Jamestown: Natural Gas, Natural Glass

glass.jpgOne reason to support the Department of Interior’s new five-year plan that allows development of energy resources in the Outer Continental Shelf at least 50 miles off Virgnia: Without a reliable, affordable supply of natural gas*, future replicas of historic glass-blowing sites may be in danger.

*Visitors can see the remains of the original furnaces used by those early glassblowers and watch as modern glassblowers produce wine bottles, pitchers, candleholders and various other glass objects. Today’s glass furnaces are heated by natural gas, rather than by wood as in 1608. Glassblowers, however, use tools and methods similar to those of the 17th century. [National Park Service]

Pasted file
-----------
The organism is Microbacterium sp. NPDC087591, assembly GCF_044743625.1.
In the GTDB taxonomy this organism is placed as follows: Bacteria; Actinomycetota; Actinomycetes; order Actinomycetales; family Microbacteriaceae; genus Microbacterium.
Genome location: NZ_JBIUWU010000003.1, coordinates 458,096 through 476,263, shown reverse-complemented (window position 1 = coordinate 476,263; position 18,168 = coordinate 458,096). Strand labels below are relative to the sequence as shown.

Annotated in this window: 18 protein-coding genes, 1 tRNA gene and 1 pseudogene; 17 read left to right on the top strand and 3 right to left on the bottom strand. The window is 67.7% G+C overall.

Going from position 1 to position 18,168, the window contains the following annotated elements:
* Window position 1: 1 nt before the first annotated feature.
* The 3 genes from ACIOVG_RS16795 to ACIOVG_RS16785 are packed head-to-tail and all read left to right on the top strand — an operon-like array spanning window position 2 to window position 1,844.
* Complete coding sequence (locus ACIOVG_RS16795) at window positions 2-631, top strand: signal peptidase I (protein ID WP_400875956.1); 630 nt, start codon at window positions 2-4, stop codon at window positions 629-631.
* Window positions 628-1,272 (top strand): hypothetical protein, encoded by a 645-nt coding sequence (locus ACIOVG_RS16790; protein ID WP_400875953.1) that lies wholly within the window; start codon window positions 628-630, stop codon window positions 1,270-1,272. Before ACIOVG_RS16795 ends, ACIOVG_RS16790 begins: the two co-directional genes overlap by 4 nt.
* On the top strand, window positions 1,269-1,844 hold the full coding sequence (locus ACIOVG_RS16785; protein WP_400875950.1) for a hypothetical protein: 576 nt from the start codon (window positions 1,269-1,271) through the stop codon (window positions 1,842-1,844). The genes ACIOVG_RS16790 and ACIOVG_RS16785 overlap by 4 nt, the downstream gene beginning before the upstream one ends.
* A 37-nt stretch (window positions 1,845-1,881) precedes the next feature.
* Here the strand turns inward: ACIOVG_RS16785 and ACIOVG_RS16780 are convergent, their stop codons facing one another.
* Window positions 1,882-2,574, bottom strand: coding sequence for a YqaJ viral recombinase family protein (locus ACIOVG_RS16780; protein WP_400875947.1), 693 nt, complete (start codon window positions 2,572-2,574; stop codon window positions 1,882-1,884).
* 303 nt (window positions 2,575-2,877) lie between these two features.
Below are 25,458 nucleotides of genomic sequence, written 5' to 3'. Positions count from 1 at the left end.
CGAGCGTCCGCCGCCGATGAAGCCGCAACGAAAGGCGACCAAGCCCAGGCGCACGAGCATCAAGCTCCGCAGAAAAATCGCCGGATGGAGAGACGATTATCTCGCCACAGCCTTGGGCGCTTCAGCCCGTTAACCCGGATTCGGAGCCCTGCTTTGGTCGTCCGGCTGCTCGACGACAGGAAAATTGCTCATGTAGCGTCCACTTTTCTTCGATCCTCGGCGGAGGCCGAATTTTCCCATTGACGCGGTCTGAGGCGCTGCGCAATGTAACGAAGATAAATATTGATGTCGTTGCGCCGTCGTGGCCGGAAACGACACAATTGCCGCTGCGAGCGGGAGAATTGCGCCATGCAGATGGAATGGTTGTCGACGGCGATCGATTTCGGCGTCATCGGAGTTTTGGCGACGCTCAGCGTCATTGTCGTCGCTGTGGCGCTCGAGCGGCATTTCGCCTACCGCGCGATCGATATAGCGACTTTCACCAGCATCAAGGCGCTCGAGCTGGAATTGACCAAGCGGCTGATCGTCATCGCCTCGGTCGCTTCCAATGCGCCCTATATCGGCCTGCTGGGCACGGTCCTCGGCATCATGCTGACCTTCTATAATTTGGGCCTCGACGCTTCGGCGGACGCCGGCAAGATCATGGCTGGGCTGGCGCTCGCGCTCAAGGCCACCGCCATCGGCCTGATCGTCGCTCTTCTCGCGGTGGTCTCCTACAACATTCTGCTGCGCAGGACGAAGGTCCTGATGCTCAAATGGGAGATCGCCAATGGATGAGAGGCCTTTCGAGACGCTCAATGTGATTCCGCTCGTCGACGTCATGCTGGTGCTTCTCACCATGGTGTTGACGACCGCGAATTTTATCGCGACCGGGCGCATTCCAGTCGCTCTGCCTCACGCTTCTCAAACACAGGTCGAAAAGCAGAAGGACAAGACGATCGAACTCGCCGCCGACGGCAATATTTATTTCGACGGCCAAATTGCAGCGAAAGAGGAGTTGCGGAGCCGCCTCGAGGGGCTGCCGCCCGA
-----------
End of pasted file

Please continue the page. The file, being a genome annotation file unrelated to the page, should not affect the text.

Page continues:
P.S. Alack, we missed the Corning Museum’s “Hot Glass Roadshow,” on display at the Jamestown events this weekend.

Working from a fully-equipped mobile facility that serves as both studio and stage, Roadshow artisans — master glassmakers from The Corning Museum of Glass — entertain and educate while creating works of art. One of the Roadshow’s most popular programs is called “You Design It; We Make It.” In this segment, members of the audience sketch items and artisans create selected audience drawings in glass.

Four hundred years of manufacturing in what would become the United States — quite a reason to celebrate!